James W. Murray

Historically my research has been in Chemical Oceanography and Aquatic Chemistry. Always with a very interdisciplinary focus.

I started with studies of the surface chemistry of manganese and iron oxides in collaboration with Laurie Balistrieri (UW/USGS). This evolved into studies of particle reactive tracers (like 234Th, 210Po and 210Pb) in the ocean. This research was mostly on new (with 15N) and export production in Monterey Bay (coastal), equatorial Pacific (Panama Basin in 1987 and the US JGOFS Process Study called EqPac in 1992) and the Black Sea (redox impacts). We subsequently started doing food-web modeling with Bruce Frost to understand the biological controls on export production. As iron plays such an important role in controlling food-web structure and new production we conducted a study of the distributions and origin of iron (and manganese and aluminum) in the equatorial Pacific. This included a major research cruise from Hawaii to Papua New Guinea in 2006.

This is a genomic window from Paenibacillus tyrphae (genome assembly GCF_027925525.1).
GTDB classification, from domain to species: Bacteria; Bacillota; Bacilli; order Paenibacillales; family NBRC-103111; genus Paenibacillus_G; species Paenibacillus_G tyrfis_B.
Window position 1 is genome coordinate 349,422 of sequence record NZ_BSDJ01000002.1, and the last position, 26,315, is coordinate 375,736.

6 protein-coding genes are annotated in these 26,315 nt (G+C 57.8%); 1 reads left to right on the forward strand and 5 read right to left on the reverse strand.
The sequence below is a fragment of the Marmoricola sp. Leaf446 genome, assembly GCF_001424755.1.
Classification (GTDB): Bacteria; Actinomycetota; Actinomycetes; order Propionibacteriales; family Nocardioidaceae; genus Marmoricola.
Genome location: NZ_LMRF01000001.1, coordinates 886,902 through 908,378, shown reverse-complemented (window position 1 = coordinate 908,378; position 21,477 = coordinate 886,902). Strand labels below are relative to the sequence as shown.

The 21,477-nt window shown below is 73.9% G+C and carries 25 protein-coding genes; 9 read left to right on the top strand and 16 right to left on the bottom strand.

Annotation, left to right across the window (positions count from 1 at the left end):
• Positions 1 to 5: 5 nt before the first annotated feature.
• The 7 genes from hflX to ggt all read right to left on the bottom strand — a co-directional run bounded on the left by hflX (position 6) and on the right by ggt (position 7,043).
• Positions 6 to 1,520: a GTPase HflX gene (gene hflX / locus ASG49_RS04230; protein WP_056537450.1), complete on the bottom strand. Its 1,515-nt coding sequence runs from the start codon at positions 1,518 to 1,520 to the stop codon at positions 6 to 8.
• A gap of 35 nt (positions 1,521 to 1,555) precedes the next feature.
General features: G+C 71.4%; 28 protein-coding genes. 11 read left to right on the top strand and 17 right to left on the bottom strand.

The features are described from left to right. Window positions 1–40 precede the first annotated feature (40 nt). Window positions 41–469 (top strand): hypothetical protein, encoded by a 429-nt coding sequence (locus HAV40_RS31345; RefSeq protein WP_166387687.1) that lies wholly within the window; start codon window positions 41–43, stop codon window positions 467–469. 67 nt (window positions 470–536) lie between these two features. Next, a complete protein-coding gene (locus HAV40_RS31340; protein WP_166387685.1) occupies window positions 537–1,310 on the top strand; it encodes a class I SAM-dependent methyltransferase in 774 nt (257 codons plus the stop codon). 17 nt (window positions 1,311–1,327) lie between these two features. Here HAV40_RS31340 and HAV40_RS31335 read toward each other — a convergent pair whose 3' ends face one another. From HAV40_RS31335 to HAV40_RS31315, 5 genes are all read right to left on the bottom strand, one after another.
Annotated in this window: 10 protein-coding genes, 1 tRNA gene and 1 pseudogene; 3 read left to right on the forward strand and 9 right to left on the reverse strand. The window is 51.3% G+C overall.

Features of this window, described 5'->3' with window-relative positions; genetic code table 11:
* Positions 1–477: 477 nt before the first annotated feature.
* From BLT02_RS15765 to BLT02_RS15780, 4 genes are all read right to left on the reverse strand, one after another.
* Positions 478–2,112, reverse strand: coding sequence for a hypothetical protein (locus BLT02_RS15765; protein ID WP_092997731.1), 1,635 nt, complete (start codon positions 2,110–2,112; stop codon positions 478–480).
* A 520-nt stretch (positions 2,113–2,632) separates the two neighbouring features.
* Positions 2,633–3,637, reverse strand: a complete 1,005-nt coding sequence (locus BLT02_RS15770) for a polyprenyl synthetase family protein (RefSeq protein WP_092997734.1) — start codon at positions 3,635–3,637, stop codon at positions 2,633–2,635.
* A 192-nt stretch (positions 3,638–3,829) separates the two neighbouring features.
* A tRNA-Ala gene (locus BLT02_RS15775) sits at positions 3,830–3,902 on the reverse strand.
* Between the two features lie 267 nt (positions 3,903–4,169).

While a graduate student I wrote a paper on nutrients in the oxic/anoxic layers of the Black Sea. I later continued this work by studying diagenesis in sediments with emphasis on gases such as O2, N2, CO2, CH4 and N2O. We did the first analyses of O2 in marine sediments. Field work included cruises to the equatorial Pacific,  Mexican margin and Saanich Inlet. In 1988 I returned to the Black Sea and organized the US-Turkish Black Sea Expedition (5 cruise legs and over 50 PIs and formed the UW Oceanography CTD Team). We did the first CTD profiles in the Black Sea and using a pump-profiling system discovered a suboxic layer at the interface between the oxic surface and anoxic deep waters, Many studies followed, most recently of trace metals and nitrogen cycling (especially, anammox, denitrificaiton and nitrogen fixation) in collaboration with James Staley (Microbiology).

This year I started a new focus on ocean acidification. We built an experimental facility at the UW Friday Harbor Labs and conducted the first mesocosm experiments in June, 2011. Experiments were then conducted in Spring Quarter 2012 and 2013 as part of a Friday Harbor Research Apprenticeship courses. The mesocosm experiments are used to study the impact of ocean acidification on food web structure and interactions.

My lab web site with more details and publications is at:

http://www.ocean.washington.edu/people/faculty/jmurray/jmurray.html